Sturridge deal could shape Rodgers' reign

Posted by Richard Jolly

Daniel Sturridge takes a seat at Anfield to watch Liverpool take on SunderlandGettyImagesDaniel Sturridge takes a seat at Anfield to watch Liverpool take on Sunderland

Most newcomers receive a welcome. Daniel Sturridge's introduction to life at Liverpool came with not one but two warnings: From Brendan Rodgers came the message that, at 23, the £12 million striker is already on his last chance at a major club; from Steven Gerrard, the advice that there would be no excuse for failure. It was tough love on day one.

Yet it is not merely Sturridge on trial, but Liverpool Football Club. Theirs is a tale of missed chances of transfer market; they have a recent history of offering excuses for underachievement when recruiting. The more pessimistic at Anfield could be forgiven for feeling the optimism an arrival generates will swiftly give way to disappointment.

It has not escaped attention that Liverpool, with their track record of paying over the odds, enabled Chelsea to make a £5 million profit on a striking swap while bringing in Demba Ba, scorer of more league goals in 18 months at Newcastle than Sturridge has managed in his entire career. The Senegalese's chronic knee problems reduced his fee and will curtail his career but in the short term, Chelsea will have the better deal once it all goes through.

With typical eloquence, Rodgers cited Sturridge's lack of game time in his preferred role as a striker, highlighted the ability that meant he had tracked the former Manchester City forward for a decade and painted a picture of fluid interchanging in the forward line. Sturridge, he hinted, could be the beneficiary of Luis Suarez's wanderlust, occupying the space freed up by the top scorer's willingness to take up deeper and wider positions to get the ball and, presumably afforded more room because defenders are drawn to, and beaten by, the exhilarating Uruguayan.

It was the role Rodgers envisaged for Fabio Borini, tactically better but less clinical in front of goal than Sturridge. Whether a player known for his selfish streak can dovetail effectively with Suarez is one test of the England international; the promise that whoever is the nominal winger will spend as much time in the centre does not free him of defensive responsibilities. Moreover, while Rodgers' conviction is that the team is the star, Suarez is the shining light and the Uruguayan tends to pass most to those he rates highest, Raheem Sterling and Gerrard in particular. Earning his respect must be a priority for Sturridge, who requires service: he may be Liverpool's greediest forward since Fernando Torres but that is no bad thing in a team where only Gerrard and Suarez have scored more than two league goals.

The lack of firepower explains the patience that Rodgers has been afforded, which irritates the minority who see him as a false prophet, an evangelist for pointless passing to the detriment of results. The combination of the summer losses of Craig Bellamy, Dirk Kuyt and Maxi Rodriguez, the incompetent inability to sign a striker on August's deadline day and the difficulty of inheriting a team that took 18 points from the final 19 games last season (and, despite claims to the contrary, deserved little better) means a degree of understanding was required.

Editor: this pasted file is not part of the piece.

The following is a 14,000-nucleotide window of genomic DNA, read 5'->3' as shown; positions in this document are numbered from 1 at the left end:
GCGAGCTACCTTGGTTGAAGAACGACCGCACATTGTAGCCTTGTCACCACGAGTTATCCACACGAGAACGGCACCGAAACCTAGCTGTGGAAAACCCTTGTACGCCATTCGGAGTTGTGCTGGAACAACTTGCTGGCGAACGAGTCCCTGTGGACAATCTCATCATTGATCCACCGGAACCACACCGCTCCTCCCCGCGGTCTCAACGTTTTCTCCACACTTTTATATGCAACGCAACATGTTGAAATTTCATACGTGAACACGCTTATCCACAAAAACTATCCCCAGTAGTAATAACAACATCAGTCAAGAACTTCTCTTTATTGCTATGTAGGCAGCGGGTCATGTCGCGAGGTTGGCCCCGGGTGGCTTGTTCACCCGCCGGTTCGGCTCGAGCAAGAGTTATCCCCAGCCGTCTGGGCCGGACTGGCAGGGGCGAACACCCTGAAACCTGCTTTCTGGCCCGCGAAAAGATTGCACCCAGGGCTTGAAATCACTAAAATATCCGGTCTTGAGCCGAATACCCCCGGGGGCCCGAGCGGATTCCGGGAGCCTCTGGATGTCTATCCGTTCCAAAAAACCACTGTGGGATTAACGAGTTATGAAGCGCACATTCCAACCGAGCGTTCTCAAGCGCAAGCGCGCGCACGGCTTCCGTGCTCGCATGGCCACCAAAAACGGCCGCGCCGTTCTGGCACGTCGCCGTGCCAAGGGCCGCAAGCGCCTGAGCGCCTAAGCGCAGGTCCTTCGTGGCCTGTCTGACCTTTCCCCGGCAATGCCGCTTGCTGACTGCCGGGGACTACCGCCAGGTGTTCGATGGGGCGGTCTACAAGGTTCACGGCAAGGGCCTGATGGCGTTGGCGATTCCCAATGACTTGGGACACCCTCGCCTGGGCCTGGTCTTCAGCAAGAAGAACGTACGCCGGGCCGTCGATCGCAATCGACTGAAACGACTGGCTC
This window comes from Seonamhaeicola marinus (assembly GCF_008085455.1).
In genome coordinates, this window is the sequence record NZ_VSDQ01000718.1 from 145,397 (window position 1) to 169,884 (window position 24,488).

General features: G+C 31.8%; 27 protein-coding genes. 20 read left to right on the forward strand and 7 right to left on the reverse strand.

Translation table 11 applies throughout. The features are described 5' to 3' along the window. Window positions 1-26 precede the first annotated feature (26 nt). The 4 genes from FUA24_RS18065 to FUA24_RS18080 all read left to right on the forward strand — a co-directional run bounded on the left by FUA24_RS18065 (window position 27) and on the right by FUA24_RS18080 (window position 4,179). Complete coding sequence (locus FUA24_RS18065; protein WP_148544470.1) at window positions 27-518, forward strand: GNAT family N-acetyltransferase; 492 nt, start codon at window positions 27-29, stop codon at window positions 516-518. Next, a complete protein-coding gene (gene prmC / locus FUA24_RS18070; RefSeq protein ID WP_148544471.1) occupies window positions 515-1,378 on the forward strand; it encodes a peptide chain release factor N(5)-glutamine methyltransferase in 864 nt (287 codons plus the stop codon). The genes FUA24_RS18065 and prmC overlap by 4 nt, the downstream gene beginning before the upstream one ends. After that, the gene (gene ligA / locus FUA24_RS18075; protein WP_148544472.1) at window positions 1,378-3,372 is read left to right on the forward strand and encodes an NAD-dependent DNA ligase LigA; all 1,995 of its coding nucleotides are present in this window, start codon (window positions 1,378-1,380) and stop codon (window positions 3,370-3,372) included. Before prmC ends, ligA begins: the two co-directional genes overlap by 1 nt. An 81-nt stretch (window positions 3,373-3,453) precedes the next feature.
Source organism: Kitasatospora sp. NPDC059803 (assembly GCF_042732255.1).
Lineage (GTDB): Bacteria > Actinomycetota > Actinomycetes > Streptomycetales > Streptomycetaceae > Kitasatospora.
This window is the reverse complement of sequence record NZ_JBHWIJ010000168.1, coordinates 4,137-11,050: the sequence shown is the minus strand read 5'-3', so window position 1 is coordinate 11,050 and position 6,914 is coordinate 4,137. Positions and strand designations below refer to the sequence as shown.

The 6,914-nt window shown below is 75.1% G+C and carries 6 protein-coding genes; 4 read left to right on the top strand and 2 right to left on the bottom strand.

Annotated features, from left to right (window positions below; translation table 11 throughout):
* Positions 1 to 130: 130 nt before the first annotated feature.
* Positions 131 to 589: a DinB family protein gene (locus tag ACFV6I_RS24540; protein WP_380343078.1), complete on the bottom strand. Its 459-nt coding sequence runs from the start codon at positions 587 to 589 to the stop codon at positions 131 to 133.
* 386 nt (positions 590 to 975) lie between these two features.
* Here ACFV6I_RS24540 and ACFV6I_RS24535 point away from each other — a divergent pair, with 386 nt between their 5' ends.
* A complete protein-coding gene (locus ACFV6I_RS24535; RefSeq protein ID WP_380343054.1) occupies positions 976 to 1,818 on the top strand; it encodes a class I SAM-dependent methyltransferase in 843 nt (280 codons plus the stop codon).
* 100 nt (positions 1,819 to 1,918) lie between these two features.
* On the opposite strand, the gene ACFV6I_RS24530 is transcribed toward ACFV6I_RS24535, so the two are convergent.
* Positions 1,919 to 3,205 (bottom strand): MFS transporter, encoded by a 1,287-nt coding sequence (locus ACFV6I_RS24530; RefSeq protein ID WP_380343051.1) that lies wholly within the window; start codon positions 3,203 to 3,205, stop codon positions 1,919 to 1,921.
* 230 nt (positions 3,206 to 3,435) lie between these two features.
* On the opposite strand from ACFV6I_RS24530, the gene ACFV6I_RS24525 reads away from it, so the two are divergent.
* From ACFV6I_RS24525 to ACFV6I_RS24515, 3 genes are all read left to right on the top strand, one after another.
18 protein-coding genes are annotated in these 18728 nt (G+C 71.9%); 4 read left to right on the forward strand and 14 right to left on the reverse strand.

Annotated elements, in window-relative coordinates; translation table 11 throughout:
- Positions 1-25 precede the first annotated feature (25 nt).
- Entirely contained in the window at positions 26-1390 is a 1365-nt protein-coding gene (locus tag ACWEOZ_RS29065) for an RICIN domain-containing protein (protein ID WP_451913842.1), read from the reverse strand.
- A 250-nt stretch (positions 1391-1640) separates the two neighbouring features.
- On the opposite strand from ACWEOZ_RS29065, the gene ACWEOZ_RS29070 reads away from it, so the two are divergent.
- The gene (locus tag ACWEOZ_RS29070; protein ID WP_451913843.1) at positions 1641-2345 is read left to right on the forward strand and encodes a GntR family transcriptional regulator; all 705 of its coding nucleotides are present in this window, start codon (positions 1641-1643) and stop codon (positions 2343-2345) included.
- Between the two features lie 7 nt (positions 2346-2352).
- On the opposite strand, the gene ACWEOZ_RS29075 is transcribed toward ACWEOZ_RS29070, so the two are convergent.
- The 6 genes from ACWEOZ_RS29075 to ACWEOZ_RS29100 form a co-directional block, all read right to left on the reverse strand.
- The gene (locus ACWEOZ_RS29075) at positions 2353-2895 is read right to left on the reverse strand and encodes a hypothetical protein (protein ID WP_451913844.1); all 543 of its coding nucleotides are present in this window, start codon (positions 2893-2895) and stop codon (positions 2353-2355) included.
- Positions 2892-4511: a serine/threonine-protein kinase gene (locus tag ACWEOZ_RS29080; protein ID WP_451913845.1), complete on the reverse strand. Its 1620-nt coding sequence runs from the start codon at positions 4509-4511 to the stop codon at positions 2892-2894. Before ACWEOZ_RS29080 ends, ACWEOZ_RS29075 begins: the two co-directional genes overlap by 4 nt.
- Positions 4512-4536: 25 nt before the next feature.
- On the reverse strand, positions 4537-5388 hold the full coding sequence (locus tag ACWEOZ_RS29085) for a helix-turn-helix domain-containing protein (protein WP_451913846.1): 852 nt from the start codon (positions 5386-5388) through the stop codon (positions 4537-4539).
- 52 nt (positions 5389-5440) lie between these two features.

Having spent the majority of the current campaign in the wrong half of the table, Liverpool now sit eighth. With the chequebook opened, their horizons could be expanded. The indications are that Sturridge will be joined by Blackpool winger Thomas Ince - Paris Saint-Germain's Kevin Gameiro and Birmingham goalkeeper Jack Butland are other reported targets.

Yet if a £12 million fee puts the striker under scrutiny, it heightens the focus on the manager. Rodgers' record in the transfer market is mixed, despite his fondness for familiar faces. The injured Borini has a solitary goal, Nuri Sahin appears to be at the back of the queue for midfield places and Oussama Assaidi and Samed Yesil have been anonymous, though both were signed for the future and there are questions how much input Rodgers had into their arrivals. Joe Allen, the flagship buy, began well but faded. Despite his bright cameo against Sunderland and his status as the embodiment of Rodgers' ethos, Liverpool may be best served with Gerrard and Lucas Leiva as their two deeper midfielders. Allen remains a talent but at the moment he is a £15 million substitute.

While principal owner John W Henry admitted, in an open letter to fans in September, that Liverpool had paid over the odds in the past, one task is to prove lessons are learned. The reported £3 million pay-off Joe Cole is receiving is one indictment; the £80 million investment in Charlie Adam, Andy Carroll, Stewart Downing and Jordan Henderson, despite the remaining duo's recent improved form, another. The suggestion Kenny Dalglish and Damien Comolli pursued Henderson instead of Mario Gotze is, depending upon your persuasion, amusing or depressing.

The same could be said for Liverpool's overall record in recruitment. Since the summer of 2009, there have only been two unqualified successes: Sterling and Suarez. Others, like Glen Johnson and Jose Enrique, emerge with some credit and, in time, Jonjo Shelvey and Suso should do likewise. Yet if individuals are in the black, the Reds are very much in the red, losing money with mistakes.

Millions have been written off on the balance sheet and the majority of the team remain either academy graduates or Rafa Benitez's buys. Now Rodgers has both the budget and the opportunity to shape his side. This is not just about Sturridge taking his final chance. It is about the direction of Rodgers' reign and the question if Liverpool have turned a corner or whether they remain trapped in a world of managerial misjudgements and mid-table finishes.

ESPN Conversations